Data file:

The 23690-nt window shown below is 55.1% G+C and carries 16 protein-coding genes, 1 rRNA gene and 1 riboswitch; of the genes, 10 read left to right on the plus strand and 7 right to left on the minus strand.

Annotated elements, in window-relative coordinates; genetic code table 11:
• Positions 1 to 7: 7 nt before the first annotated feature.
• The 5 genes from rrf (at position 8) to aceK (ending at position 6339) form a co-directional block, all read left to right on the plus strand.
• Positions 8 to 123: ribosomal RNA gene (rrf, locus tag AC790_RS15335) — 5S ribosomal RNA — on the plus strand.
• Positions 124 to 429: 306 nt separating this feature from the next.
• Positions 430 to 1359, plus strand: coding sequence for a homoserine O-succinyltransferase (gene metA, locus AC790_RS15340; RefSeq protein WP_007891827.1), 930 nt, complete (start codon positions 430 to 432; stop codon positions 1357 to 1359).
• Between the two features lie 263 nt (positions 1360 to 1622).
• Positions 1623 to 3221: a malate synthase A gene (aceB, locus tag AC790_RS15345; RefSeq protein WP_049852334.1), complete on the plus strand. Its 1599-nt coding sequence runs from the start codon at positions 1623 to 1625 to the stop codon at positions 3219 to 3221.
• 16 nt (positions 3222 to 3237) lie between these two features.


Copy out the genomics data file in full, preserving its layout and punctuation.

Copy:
The 23690-nt window shown below is 55.1% G+C and carries 16 protein-coding genes, 1 rRNA gene and 1 riboswitch; of the genes, 10 read left to right on the plus strand and 7 right to left on the minus strand.

Annotated elements, in window-relative coordinates; genetic code table 11:
• Positions 1 to 7: 7 nt before the first annotated feature.
• The 5 genes from rrf (at position 8) to aceK (ending at position 6339) form a co-directional block, all read left to right on the plus strand.
• Positions 8 to 123: ribosomal RNA gene (rrf, locus tag AC790_RS15335) — 5S ribosomal RNA — on the plus strand.
• Positions 124 to 429: 306 nt separating this feature from the next.
• Positions 430 to 1359, plus strand: coding sequence for a homoserine O-succinyltransferase (gene metA, locus AC790_RS15340; RefSeq protein WP_007891827.1), 930 nt, complete (start codon positions 430 to 432; stop codon positions 1357 to 1359).
• Between the two features lie 263 nt (positions 1360 to 1622).
• Positions 1623 to 3221: a malate synthase A gene (aceB, locus tag AC790_RS15345; RefSeq protein WP_049852334.1), complete on the plus strand. Its 1599-nt coding sequence runs from the start codon at positions 1623 to 1625 to the stop codon at positions 3219 to 3221.
• 16 nt (positions 3222 to 3237) lie between these two features.